“I’m sort of like a lowkey therapist in some ways, we talk a lot about feelings and emotions. I’m not talking about business, but how artists feel, what their ambitions are, what their visions are, how they want to take their ambitions to the next level. All those conversations take a certain amount of emotional and intellectual understanding.”
5. There’s an art to submitting demos
“I get sent hundreds of songs and albums a day. My tips for people on that front are always to be brief, maybe give me one or two things to describe how your music sounds or what your story is, and give me links that are easy to listen to. I don’t have any rationale on why a demo or a pitch might hit me. It’s quite rare for a label to pick up an artist just from a demo, it’s about building up your own universe and community and hopefully someone will take notice.”
6. Don’t let ego get in the way of discovery
“A&R is sort of about the art of discovery, but I don’t really see it that way. I’m just someone who is part of the narrative. I really strive to be a part of emerging artist projects and their stories, and I really want to help them achieve their dreams, but I don’t take any credit for being the sole person that discovered an artist. People who do that aren’t usually the ones that actually did that initial grunt work -- they found them after it was nurtured a bit by someone else. You’ve got to take your ego out of it.”
7. Be an advocate for the marginalised
“It’s unfortunate that there are not a lot of people of colour, particularly black people, in the part of the music industry I’m in. The established indie labels that we all know have a real task in the next couple of years to start diversifying their staff, because a lot of those labels are signing folks who are in marginalised groups and making exciting music in genres that historically they’ve been shut out of. It’s long overdue and really exciting, and it’s up to the labels who are now picking up those artists to make sure that their staff reflect that. If you have a cool indie label with new queer and poc artists coming through your roster, but your staff are still largely white and male, that’s gonna be a problem when it comes to the creative direction of those albums.”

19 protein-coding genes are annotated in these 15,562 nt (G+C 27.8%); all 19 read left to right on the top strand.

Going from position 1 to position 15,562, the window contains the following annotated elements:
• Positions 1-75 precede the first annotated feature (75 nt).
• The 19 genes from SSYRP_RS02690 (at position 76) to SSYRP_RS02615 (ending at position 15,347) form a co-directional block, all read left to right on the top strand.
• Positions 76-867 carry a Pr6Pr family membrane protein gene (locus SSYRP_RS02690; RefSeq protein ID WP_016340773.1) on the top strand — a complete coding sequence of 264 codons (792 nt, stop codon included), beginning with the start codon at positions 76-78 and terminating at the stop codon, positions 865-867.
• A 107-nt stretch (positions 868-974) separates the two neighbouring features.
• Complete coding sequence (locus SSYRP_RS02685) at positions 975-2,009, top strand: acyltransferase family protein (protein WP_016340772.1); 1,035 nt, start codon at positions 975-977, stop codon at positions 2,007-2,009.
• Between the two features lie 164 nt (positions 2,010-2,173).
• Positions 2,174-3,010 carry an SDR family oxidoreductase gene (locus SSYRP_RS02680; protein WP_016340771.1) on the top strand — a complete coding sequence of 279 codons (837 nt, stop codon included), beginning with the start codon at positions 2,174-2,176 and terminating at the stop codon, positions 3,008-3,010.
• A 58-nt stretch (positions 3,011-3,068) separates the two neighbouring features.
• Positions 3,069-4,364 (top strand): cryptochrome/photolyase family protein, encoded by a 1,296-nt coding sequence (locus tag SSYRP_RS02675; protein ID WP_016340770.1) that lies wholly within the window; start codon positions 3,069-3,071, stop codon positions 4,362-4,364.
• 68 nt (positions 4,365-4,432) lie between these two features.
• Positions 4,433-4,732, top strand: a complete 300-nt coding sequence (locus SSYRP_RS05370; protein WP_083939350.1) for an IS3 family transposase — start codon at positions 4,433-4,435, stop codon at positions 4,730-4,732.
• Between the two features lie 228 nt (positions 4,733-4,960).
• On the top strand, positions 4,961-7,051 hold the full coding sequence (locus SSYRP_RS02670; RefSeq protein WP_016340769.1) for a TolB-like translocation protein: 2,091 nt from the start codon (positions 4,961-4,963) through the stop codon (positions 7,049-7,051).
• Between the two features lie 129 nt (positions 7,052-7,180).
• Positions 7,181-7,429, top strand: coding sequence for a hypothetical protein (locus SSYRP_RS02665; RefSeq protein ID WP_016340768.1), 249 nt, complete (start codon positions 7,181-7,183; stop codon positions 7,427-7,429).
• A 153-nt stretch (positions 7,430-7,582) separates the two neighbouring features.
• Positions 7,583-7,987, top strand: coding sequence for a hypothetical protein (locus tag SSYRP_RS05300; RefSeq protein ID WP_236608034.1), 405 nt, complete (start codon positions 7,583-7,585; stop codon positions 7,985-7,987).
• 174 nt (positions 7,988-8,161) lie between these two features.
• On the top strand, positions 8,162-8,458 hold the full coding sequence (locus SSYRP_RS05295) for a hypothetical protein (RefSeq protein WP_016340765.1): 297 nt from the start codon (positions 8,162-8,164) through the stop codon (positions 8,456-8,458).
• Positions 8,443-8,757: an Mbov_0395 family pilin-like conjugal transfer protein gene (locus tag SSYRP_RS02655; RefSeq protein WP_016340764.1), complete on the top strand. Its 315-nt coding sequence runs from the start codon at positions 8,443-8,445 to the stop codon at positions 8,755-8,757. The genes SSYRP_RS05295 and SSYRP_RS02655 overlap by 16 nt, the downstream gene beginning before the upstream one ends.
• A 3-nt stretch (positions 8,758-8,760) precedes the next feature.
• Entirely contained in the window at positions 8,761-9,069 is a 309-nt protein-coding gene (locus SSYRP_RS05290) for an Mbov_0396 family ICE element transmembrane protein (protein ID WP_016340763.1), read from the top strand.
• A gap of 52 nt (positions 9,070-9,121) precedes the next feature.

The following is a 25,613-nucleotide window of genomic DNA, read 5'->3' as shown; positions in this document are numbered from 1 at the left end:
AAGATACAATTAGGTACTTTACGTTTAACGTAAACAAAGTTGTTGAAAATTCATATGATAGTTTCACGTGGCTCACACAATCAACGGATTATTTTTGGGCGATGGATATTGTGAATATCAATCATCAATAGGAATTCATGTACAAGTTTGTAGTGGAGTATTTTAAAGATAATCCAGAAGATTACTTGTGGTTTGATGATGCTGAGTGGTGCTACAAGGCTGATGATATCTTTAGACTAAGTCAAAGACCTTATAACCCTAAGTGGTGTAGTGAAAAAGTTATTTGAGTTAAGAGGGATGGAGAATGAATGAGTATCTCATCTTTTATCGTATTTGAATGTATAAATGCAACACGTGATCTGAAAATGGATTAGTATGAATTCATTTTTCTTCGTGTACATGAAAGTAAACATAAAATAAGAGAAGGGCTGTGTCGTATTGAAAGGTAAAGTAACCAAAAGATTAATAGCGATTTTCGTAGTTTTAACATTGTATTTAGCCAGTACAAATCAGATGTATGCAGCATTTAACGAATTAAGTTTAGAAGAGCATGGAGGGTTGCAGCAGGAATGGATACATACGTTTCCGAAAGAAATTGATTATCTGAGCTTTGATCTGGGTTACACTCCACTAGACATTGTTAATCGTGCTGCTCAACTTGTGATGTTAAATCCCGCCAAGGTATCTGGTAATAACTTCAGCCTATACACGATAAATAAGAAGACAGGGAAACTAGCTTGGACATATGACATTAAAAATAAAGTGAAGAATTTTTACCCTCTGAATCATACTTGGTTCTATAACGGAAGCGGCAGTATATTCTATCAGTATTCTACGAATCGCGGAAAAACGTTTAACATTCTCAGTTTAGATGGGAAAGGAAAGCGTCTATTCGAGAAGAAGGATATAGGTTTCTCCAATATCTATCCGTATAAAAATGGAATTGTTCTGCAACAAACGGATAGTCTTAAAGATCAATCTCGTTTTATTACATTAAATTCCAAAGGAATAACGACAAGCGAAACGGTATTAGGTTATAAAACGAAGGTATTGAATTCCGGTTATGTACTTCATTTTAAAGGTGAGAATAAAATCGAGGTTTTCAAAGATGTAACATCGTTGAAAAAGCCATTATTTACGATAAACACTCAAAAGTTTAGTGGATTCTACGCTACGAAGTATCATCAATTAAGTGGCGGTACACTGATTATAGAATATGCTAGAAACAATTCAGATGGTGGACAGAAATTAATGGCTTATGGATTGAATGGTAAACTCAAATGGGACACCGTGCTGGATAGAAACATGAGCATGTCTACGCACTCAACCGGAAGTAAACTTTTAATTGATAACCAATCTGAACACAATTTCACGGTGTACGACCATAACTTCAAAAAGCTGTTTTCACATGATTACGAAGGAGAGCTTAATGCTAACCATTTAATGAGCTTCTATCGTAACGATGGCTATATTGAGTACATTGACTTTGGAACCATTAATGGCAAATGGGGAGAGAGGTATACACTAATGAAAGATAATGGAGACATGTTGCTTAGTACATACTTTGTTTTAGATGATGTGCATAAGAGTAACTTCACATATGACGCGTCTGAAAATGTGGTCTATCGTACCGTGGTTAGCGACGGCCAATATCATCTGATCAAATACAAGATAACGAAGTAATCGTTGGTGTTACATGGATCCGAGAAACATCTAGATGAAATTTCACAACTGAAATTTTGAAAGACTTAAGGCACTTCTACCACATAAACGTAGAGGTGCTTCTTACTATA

8. Be a mirror
“I’m trying to do my best to be a mirror for other people and let them know that people of colour, weird black kids like me, can do this stuff too. The amount of times I’ve been at a festival, a conference, or in a media space and had people assume I’m one of the black artists on the festival bill before someone that works at a label or as a writer... it’s literally over 20 times in the last two years. That’s a microaggression, and it builds up over time. Maybe it was flattering at first, but it’s like: dude, I work in music. I’m not Moses Sumney. It’s unfortunate that there is that subtle assumption out there. I’m hoping that it changes.”
9. Represent and diversify
“Even though there has been a nice little break-out of women-fronted indie rock projects and queer and poc folks have been getting a bit more shine in experimental genres/avant garde spaces, there could and should be more. So, representation on festival lineups, on what bands you decide to take out on tour. I think audiences are craving that diversity more and more; there’s literally a commercial monetary demand for it.”
10. Look for caterpillars not butterflies
“Do more digging, rather than waiting for things to come along fully formed. Whether you’re a publicist, manager or A&R, it’s good to try to do industry jobs in a more artful way. That’s what I’m aiming for.”